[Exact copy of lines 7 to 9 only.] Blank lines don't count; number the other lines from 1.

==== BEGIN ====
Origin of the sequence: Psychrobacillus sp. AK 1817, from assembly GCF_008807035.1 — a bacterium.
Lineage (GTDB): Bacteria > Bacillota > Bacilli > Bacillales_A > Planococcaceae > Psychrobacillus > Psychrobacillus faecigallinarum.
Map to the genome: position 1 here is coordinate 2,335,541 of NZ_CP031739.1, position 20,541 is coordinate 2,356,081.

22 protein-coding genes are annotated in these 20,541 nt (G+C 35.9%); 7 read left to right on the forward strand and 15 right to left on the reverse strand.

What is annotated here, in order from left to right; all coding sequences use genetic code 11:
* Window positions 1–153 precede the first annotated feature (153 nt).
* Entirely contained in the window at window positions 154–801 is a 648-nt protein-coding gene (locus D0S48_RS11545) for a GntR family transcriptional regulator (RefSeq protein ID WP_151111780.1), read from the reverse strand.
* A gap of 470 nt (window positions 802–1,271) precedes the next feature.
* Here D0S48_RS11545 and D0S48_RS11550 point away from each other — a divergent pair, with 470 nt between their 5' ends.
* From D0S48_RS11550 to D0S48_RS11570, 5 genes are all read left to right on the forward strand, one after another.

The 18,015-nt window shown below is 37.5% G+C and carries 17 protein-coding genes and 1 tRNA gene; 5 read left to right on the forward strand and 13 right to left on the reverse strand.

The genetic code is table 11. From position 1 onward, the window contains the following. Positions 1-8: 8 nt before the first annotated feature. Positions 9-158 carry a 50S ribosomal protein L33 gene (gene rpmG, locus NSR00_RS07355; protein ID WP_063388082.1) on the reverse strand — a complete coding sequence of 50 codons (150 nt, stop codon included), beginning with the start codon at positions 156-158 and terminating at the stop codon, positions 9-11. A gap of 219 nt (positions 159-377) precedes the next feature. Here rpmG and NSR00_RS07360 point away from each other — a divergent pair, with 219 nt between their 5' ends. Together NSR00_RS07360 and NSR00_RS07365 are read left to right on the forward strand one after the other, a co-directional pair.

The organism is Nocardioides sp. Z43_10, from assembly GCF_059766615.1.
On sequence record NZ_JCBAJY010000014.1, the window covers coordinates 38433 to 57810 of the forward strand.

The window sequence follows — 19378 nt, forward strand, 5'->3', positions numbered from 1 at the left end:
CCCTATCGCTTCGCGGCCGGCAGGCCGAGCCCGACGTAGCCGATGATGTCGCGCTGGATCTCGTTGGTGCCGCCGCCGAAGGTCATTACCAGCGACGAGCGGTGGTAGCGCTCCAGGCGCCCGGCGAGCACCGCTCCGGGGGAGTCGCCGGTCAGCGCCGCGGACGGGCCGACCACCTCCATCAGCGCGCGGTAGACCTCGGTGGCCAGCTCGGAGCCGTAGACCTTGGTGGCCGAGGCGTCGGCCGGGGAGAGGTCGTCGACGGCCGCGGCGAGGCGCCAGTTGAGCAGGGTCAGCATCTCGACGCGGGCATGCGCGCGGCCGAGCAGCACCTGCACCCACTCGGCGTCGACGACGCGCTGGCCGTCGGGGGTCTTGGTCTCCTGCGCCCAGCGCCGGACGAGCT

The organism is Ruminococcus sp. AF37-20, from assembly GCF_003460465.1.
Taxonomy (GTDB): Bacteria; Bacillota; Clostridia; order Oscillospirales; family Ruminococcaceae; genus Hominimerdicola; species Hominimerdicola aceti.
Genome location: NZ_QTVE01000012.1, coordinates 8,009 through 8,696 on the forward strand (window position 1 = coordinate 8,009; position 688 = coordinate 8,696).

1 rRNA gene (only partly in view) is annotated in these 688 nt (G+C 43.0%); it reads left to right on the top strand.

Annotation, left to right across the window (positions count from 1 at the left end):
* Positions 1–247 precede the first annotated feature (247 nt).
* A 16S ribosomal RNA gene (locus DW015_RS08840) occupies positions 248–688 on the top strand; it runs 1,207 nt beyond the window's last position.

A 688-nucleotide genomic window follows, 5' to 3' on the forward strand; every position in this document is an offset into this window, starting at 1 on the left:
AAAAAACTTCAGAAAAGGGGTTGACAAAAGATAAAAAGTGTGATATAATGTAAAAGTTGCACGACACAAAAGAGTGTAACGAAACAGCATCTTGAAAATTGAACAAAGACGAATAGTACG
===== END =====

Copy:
* Entirely contained in the window at window positions 154–801 is a 648-nt protein-coding gene (locus D0S48_RS11545) for a GntR family transcriptional regulator (RefSeq protein ID WP_151111780.1), read from the reverse strand.
* A gap of 470 nt (window positions 802–1,271) precedes the next feature.
* Here D0S48_RS11545 and D0S48_RS11550 point away from each other — a divergent pair, with 470 nt between their 5' ends.